Net Neutrality and Business Videoconferencing

Something that’s bothered me for a while now, but an issue I put to one side (until yesterday) is the question of what happens if the backbone ISP’s get to the point where they refuse to continue investing in bandwidth across peering points?

Many in the VC industry, including myself have relied on the perpetuation of bandwidth across the internet expanding ad-infinitum, keeping step with consumer demand.  This has meant, in the main, that VC call quality over the internet has been perfectly adequate for most meetings, and an enabler of new working practices (home and remote workers for example).

Whilst I don’t profess to be an expert in ISP peering economics, I did wonder if there would ever be a situation where diminishing returns (or increased power and control) for these ISPs would result in them holding the rest of the internet to ransom, to renegotiate the terms of how they generate money for their bandwidth.

And so now we see the first incidence of this behaviour with Comcast brokering a huge deal with Netflix, a large contributor to internet bandwidth growth in the past 5 years, and accounting for a third of US internet bandwidth consumption.


We saw something similar unfold in the UK, with ISP’s twice demanding more revenue from the BBC resulting from the launch of its iPlayer service, and again when iPlayer offered HD content.  It took UK government intervention to prevent the ISP’s from changing the model.

So what do this mean for business video communications?

The precedent set by Comcast/Netflix is concerning.  Already businesses are using the internet on an increasing basis to conduct its video meetings, whether this be WebEx, BlueJeans or other Internet based service providers.

Video service users within organisations are typically unaware that internet based services of this kind are provided without any kind of SLA.  But until now that’s been ok, the Internet has been fine at coping with the growth in demand for bandwidth.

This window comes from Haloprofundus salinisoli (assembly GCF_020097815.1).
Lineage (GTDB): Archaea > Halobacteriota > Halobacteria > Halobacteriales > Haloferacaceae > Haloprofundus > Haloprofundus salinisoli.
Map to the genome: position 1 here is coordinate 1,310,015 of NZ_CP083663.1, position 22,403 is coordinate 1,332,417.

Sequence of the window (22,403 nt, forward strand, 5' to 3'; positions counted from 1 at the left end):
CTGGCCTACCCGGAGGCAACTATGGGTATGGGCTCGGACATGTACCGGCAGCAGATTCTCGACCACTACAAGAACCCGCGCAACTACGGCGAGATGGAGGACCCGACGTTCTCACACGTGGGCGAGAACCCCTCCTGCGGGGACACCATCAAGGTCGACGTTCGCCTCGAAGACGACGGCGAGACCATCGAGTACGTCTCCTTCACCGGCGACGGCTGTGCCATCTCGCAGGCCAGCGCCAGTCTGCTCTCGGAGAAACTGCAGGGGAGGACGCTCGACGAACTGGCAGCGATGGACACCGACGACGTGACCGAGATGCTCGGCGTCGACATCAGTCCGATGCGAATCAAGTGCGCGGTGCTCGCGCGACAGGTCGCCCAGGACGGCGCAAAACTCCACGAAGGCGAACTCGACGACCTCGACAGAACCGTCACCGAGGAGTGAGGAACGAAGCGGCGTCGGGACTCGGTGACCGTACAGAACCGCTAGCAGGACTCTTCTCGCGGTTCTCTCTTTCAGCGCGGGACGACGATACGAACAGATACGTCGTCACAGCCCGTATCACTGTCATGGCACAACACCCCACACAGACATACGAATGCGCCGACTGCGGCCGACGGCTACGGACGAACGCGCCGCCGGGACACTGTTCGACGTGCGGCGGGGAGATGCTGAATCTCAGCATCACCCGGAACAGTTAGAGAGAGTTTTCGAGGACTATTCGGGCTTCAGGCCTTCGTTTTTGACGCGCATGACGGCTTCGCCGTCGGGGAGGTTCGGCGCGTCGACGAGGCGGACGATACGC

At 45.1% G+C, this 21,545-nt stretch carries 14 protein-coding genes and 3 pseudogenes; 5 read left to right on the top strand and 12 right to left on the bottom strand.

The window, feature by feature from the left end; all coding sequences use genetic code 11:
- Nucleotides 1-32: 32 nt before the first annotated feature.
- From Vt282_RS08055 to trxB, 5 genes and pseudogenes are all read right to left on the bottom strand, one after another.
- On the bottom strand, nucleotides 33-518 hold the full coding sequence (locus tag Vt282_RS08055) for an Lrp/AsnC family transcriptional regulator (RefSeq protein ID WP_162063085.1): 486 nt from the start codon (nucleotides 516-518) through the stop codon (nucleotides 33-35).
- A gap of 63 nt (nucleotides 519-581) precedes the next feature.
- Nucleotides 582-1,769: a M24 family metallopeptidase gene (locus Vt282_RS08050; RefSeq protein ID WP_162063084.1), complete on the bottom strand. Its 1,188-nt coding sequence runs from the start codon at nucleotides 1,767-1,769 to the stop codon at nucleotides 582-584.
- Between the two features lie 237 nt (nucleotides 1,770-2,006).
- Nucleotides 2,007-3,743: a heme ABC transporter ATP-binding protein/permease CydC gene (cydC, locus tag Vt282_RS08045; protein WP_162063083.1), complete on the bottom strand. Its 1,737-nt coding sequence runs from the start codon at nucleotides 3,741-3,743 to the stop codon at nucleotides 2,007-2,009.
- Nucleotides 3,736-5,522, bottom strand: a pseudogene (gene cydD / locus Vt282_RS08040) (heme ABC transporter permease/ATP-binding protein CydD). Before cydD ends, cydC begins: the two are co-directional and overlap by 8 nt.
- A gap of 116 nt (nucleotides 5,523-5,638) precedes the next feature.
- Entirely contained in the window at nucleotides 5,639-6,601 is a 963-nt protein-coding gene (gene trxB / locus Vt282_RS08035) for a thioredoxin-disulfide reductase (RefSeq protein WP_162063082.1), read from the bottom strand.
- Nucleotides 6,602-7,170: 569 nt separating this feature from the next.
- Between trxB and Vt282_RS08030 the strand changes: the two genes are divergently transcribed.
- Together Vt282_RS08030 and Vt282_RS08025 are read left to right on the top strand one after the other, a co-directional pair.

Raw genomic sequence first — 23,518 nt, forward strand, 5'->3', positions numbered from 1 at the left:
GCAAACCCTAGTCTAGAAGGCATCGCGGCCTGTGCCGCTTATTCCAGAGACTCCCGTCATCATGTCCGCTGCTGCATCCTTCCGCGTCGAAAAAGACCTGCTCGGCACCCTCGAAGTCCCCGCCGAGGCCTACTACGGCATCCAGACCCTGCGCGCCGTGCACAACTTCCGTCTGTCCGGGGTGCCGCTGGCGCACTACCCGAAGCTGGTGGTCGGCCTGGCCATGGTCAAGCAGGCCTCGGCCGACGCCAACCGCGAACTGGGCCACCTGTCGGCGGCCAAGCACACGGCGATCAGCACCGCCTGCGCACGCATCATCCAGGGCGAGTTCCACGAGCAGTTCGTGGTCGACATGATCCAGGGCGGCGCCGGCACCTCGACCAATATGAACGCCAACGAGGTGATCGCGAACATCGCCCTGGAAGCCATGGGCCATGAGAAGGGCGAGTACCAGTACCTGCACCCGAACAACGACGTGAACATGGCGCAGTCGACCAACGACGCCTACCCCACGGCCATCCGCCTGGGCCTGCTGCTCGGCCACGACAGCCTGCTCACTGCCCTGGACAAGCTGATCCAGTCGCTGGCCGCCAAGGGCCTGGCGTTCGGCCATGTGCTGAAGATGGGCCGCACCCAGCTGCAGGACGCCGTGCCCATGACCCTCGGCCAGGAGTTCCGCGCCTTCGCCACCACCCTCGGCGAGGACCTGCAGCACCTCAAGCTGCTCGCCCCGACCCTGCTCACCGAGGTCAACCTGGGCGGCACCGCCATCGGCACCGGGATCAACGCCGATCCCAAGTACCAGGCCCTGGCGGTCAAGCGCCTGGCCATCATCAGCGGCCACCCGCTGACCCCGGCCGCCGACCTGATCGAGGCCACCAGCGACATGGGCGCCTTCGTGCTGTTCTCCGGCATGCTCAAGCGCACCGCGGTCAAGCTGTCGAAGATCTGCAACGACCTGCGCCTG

This might be about to change.  Comcast/ Netflix sets a worrying precedent where the deliberate inaction of ISP to invest in their core and peering bandwidths becomes a legitimate practice to secure greater revenues from organisations that generate high bandwidth internet traffic.

We already see internet providers today specifically geared to providing ‘quality assured’ internet transit for video communications.  Could this become the norm for Business video communications?

Whatever we have in store, it’s only likely to drive up costs.

One mitigation strategy could be for customers to use fixed connectivity into videoconferencing clearinghouses / service providers.  This approach provides cost certainty, and importantly an SLA.


3 thoughts on “Net Neutrality and Business Videoconferencing

  1. One issue I have seen with bandwidth increasing is that websites and some communication formats have become lazy (subjective opinion). Why optimise to load fast/utilise minimum bandwidth when you just hope ever increasing speeds mitigate the need.
    I recently used a carriers voice app over my fibre connection and found that it seemed to be using so much bandwidth that everything else ran very slow. Yet my old Tandberg 1700 can do a decent multipoint call.
    We can’t keep expecting someone else to throw infrastructure and bandwidth to cover OTT solutions. I rarely watch over the air programs now and mainly watch streamed/downloaded content. Probably better that you pay a portion of the costs within the service charge of the services you use rather than line costs increasing for everyone.

  2. Times, they are a changing Dave! I do think that we will end up with a 2-tier internet after this deal. The old model may or may not have worked for the ISPs, but Comcast managed to accumulate enough power to set this precedent, and it’s only a matter of time now before other ISP’s follow suit.

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